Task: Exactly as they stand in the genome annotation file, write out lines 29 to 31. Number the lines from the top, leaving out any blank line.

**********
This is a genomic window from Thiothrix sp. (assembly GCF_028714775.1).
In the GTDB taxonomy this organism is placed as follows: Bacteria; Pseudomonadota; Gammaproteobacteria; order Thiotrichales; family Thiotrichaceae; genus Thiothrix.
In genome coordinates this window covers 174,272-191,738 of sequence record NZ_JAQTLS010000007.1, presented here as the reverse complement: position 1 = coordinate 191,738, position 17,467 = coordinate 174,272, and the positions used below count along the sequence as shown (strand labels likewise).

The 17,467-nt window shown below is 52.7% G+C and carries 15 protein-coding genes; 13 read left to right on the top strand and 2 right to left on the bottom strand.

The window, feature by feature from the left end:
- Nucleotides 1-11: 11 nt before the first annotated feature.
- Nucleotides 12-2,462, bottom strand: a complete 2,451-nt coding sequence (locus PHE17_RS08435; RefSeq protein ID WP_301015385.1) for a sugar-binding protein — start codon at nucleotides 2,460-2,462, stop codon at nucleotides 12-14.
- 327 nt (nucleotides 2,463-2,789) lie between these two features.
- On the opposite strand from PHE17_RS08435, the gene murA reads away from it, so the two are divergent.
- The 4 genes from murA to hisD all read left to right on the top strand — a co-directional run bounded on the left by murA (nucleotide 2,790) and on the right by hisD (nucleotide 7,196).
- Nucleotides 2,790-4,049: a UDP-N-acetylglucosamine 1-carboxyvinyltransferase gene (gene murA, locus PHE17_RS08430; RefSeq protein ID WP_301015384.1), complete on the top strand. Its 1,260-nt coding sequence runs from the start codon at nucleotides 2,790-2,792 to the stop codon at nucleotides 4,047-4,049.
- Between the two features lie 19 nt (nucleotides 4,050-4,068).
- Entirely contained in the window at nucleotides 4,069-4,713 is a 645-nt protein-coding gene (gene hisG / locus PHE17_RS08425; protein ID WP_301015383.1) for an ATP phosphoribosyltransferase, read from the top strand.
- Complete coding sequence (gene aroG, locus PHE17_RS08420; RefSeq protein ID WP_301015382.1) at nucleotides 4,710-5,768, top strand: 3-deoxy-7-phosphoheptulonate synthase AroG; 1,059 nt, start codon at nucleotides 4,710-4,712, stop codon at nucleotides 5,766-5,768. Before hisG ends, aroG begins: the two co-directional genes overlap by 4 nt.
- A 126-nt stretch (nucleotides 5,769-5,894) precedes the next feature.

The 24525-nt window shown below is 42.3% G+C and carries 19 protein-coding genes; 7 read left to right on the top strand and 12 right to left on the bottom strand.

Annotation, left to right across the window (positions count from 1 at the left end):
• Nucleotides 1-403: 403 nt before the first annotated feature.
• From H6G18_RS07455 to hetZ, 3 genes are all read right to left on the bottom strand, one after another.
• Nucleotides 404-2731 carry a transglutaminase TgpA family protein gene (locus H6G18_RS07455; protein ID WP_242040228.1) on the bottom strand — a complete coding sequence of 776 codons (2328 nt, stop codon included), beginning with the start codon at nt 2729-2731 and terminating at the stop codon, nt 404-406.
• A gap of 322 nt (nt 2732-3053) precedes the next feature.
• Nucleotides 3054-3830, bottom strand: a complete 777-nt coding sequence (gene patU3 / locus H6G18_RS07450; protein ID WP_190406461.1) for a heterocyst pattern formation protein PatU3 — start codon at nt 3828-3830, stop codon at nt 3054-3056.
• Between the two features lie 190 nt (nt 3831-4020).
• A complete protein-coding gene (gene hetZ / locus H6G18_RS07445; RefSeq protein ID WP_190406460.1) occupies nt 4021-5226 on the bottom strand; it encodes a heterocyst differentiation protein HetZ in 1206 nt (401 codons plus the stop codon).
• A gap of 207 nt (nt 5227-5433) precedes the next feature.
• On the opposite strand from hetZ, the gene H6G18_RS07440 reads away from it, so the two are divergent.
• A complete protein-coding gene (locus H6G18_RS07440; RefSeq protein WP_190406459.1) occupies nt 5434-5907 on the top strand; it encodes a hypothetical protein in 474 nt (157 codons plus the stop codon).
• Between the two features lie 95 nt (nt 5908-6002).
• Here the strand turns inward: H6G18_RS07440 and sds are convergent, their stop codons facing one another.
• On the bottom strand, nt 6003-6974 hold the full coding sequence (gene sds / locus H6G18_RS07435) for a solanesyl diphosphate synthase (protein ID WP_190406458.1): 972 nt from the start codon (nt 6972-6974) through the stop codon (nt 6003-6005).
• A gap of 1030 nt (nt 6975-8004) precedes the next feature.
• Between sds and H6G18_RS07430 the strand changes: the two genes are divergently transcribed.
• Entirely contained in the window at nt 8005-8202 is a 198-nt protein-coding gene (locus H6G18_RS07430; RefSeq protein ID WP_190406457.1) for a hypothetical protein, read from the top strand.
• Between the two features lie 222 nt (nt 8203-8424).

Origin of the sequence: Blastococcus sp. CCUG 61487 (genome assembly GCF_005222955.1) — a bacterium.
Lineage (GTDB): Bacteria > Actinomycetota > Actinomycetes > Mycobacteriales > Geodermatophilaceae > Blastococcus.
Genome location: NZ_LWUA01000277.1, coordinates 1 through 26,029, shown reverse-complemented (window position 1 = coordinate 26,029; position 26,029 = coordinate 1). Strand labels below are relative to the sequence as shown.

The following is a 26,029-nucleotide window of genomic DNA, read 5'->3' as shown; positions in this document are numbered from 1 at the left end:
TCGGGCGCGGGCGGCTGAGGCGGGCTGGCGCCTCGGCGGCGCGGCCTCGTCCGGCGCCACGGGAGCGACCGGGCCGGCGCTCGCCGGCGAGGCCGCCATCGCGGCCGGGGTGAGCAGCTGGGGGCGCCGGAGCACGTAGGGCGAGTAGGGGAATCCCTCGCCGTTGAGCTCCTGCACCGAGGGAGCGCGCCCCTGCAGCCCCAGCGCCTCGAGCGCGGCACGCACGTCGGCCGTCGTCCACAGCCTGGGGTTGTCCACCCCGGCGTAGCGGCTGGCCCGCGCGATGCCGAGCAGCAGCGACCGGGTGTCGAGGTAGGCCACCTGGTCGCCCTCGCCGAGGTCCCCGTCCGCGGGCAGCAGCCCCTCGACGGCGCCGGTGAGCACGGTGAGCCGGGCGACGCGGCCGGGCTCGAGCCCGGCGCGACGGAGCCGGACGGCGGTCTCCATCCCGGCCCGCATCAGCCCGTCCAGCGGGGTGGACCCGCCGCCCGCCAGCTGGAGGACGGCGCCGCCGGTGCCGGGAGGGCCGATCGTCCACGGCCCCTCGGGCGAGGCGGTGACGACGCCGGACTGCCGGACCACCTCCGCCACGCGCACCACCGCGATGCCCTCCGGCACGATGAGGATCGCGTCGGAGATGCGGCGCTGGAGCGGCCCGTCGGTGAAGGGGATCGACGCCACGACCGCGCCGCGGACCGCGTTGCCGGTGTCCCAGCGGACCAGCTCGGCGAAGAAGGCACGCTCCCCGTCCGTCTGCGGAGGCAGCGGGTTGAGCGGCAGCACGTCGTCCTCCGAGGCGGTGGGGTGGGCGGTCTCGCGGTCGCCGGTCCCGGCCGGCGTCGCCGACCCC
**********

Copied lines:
• Here the strand turns inward: H6G18_RS07440 and sds are convergent, their stop codons facing one another.
• On the bottom strand, nt 6003-6974 hold the full coding sequence (gene sds / locus H6G18_RS07435) for a solanesyl diphosphate synthase (protein ID WP_190406458.1): 972 nt from the start codon (nt 6972-6974) through the stop codon (nt 6003-6005).
• A gap of 1030 nt (nt 6975-8004) precedes the next feature.